In case you’ve been living under a rock for the past 36 hours, Palmetto Public Record reported yesterday afternoon that three independent sources told us South Carolina Gov. Nikki Haley could soon be indicted by the U.S. Department of Justice. As part of our reporting of the statements, we shared all the documents we could find connected to an investigation by the Internal Revenue Service into the finances of a Sikh temple run by Gov. Haley’s father.
We released the 2011 IRS letter informing temple officials that federal investigators intended to look into the group’s financial dealings, requesting documents and scheduling a meeting at the temple last spring. We also posted evidence that the group openly supported Haley’s 2010 campaign for governor, which would have been a violation of its tax-exempt status as a religious nonprofit.
Yesterday afternoon, we told you about five lawsuits filed against the temple by contractors alleging they’d been stiffed out of nearly $130,000 in the construction of a new temple that still hasn’t been built. The temple was supposed to be paid for by a $750,000 loan (taken out with the help of a bank president later rewarded by the governor with a political appointment), leaving us with one underlying question: what happened to the money?
Gov. Haley took to Facebook late last night to accuse us of lying, even though everything we posted was either public record or reliably-obtained documents — none of which have been challenged as untrue — or chatter which anyone even reasonably connected to this notoriously corrupt state will tell you is widespread among South Carolina’s political class.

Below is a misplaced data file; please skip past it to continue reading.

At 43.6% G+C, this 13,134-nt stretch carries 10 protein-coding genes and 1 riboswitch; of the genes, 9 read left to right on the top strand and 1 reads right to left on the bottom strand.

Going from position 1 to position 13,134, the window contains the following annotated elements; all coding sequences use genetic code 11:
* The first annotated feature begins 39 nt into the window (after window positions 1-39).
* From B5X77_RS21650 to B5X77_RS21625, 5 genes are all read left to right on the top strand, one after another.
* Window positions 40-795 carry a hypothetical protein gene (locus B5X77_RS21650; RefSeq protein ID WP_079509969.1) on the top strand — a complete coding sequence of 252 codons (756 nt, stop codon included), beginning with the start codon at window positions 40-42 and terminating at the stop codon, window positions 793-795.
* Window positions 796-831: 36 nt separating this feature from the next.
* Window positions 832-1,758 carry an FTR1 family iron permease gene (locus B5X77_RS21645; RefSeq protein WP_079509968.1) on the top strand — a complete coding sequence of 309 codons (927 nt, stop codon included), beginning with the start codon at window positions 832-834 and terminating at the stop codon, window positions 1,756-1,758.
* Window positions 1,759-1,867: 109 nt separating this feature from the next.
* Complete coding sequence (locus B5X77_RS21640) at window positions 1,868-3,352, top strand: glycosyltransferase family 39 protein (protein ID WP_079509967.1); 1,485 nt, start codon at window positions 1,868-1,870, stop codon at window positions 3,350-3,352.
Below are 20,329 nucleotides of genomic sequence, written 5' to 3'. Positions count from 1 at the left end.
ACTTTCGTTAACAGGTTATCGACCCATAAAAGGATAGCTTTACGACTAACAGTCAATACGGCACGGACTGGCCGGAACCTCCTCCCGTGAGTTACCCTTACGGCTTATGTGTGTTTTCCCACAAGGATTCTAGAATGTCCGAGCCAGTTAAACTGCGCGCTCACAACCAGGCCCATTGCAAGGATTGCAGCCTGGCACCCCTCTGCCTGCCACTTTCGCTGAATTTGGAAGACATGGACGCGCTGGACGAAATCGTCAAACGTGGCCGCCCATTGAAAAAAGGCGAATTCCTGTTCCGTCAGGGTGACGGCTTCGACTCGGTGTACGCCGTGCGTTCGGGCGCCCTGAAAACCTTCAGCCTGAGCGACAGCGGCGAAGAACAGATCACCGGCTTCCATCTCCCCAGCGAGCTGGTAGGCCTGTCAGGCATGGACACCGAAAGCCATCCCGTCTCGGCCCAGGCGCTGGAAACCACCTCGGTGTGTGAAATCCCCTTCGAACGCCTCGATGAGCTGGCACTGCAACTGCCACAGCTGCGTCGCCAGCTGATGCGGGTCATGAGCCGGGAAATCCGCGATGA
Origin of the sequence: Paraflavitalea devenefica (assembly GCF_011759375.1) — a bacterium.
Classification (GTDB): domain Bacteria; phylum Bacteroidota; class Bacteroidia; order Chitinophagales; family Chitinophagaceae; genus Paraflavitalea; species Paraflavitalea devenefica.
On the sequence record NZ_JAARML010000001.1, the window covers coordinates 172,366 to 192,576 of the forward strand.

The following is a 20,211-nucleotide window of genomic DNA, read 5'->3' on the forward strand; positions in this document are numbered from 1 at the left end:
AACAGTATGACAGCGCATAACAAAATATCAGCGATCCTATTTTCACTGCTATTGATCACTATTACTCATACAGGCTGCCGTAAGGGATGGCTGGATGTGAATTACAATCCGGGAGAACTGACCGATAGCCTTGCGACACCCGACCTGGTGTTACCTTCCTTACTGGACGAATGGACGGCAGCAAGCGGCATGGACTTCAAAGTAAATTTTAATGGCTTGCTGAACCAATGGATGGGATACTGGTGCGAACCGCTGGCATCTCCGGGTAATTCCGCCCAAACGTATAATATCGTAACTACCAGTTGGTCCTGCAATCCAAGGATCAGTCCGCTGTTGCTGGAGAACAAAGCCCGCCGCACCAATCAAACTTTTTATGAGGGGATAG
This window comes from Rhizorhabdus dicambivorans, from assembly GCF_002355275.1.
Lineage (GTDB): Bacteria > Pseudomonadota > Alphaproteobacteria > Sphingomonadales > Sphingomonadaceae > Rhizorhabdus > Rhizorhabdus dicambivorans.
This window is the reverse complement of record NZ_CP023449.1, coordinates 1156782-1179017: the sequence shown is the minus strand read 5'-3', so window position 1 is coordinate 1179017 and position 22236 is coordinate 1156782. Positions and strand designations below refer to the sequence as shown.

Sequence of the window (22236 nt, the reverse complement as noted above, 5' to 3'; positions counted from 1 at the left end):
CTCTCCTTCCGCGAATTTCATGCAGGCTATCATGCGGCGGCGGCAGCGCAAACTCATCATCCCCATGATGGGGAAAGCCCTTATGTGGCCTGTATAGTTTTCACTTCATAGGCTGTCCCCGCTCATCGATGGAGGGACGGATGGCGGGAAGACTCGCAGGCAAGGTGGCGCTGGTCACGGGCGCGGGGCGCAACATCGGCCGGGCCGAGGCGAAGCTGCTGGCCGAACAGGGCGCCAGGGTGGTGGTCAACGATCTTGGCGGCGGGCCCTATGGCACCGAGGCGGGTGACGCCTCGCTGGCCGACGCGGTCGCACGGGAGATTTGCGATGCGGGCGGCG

Late Friday afternoon, the governor’s office released a letter from Eric Hall of the IRS’ legislative affairs office stating that the agency closed its inquiry last fall after finding nothing meriting further investigation (a hat tip to Stephen Largen of the Post & Courier for making it public, and we gladly would have printed it earlier if the governor’s office sent it to us).
We would like to note that dozens of reporters and observers have parsed — many incorrectly — our words regarding what Palmetto Public Record heard and wrote about a possible indictment. Given the furor which gripped many who followed our story, everyone from close friends to national reporters have been asking for comment, so here it is:
We’re glad the IRS stated today that they apparently found nothing untoward regarding the temple’s finances, and we’re glad (as Haley spokesman Rob Godfrey says) the lengthy chapter regarding Gov. Haley’s involvement seems to be closed. Since no normal person would have been able to get the IRS to send them such a letter within a day of these questions hitting the blogosphere, and since the IRS certainly didn’t answer our phone calls, the only way to get an answer to our questions was by taking them to the public.
The IRS said yesterday they wouldn’t comment on any possible investigations, and then said they couldn’t discuss it with anyone not directly tied to the investigation. For a person who told ABC News there was never any investigation to begin with, the IRS certainly sent Gov. Haley’s chief of staff a letter quickly regarding a situation from which she claims to be so distant.
Nevertheless, today’s letter should have been a refreshingly transparent development — certainly a change from how Gov. Haley’s office has conducted business in the past. We welcome the transparency of the governor’s office sharing her correspondence, and hope that the release of this IRS letter is an indicator that the Gov. Haley will open up other ethics investigations to public scrutiny.
As journalists, all we can do is ask questions, and tell you what we see and hear. We’re glad the latest IRS letter answers some of our questions, but it definitely doesn’t answer all of them — and it may create a few more once the chips are finished falling. Until these questions (and many other outstanding ethics questions regarding the way the governor’s office operates) are answered, you can bet we’ll continue to ask them.